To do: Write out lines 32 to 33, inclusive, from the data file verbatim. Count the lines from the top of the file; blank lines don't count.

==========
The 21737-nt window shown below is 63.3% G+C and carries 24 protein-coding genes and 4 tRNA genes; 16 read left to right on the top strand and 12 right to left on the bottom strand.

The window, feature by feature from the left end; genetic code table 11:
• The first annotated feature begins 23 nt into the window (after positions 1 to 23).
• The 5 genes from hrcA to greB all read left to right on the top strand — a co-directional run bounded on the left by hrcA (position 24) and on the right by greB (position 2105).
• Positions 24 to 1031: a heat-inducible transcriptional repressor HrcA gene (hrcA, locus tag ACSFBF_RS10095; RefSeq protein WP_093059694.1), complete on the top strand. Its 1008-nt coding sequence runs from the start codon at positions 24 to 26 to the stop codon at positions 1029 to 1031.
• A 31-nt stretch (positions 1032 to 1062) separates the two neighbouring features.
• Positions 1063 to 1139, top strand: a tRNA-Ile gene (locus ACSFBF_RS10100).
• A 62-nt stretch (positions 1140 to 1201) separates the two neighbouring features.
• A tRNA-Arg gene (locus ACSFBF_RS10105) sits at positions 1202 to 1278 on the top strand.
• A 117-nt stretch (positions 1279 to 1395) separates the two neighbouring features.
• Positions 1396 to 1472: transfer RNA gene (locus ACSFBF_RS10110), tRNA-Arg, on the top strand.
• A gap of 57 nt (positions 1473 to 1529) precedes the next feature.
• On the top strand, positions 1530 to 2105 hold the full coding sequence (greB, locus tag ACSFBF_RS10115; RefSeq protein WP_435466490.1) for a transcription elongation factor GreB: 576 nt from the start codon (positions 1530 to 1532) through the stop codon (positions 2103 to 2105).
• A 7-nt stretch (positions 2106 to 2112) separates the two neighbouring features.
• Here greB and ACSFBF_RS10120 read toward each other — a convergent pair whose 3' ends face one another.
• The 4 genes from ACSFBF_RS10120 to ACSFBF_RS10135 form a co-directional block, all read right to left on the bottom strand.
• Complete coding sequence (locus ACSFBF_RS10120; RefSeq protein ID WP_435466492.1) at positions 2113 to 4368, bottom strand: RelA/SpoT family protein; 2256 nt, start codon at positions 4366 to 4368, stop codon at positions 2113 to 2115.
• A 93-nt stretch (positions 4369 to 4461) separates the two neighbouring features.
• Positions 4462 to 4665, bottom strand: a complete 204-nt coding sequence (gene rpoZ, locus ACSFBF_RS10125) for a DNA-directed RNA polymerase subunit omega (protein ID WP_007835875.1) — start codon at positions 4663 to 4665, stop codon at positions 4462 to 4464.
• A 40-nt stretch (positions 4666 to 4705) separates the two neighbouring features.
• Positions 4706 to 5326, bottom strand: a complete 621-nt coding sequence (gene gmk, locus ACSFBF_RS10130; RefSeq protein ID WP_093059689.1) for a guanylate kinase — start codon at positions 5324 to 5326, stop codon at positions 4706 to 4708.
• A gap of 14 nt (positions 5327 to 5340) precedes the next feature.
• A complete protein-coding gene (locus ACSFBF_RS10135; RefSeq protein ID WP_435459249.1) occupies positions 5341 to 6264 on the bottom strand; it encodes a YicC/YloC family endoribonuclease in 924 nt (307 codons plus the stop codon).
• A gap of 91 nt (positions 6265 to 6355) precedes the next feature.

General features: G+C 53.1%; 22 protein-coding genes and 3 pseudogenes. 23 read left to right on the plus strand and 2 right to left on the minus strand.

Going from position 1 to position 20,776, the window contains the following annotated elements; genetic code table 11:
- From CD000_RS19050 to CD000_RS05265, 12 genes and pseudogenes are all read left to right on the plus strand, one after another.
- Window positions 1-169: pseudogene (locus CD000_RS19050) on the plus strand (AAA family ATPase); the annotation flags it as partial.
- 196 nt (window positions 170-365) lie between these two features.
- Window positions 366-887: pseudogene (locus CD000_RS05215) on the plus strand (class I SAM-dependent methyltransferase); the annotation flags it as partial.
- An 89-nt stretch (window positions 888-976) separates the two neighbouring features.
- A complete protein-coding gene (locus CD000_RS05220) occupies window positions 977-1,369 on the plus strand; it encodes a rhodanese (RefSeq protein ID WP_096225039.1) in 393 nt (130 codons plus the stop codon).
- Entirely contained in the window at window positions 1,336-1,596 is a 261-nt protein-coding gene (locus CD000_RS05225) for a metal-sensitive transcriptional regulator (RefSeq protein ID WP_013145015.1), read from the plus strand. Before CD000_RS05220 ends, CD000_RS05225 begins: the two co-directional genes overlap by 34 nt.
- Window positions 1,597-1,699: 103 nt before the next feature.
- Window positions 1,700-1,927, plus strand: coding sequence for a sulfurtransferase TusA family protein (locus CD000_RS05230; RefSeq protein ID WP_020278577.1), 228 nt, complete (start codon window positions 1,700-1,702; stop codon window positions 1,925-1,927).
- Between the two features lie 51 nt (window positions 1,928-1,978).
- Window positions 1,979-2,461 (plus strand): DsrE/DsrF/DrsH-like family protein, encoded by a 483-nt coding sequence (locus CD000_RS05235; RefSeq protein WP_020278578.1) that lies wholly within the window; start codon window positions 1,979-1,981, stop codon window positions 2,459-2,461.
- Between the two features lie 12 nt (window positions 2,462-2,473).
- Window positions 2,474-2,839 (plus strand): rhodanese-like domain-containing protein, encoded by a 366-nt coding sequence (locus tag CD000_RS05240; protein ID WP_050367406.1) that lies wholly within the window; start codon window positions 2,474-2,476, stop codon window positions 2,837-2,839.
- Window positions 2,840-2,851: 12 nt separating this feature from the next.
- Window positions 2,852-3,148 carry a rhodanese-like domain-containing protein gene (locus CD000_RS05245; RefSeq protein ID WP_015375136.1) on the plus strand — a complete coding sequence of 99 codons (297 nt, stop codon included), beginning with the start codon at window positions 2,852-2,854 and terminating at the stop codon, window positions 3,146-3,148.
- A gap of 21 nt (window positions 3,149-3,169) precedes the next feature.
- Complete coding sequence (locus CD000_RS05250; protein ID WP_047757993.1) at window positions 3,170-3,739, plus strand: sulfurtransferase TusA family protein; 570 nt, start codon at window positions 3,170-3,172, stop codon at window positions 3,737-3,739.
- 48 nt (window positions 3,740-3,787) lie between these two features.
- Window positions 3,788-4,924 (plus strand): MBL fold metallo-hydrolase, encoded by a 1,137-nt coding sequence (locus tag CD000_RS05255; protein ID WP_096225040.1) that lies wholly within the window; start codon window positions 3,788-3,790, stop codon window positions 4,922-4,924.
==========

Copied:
- A complete protein-coding gene (locus CD000_RS05220) occupies window positions 977-1,369 on the plus strand; it encodes a rhodanese (RefSeq protein ID WP_096225039.1) in 393 nt (130 codons plus the stop codon).
- Entirely contained in the window at window positions 1,336-1,596 is a 261-nt protein-coding gene (locus CD000_RS05225) for a metal-sensitive transcriptional regulator (RefSeq protein ID WP_013145015.1), read from the plus strand. Before CD000_RS05220 ends, CD000_RS05225 begins: the two co-directional genes overlap by 34 nt.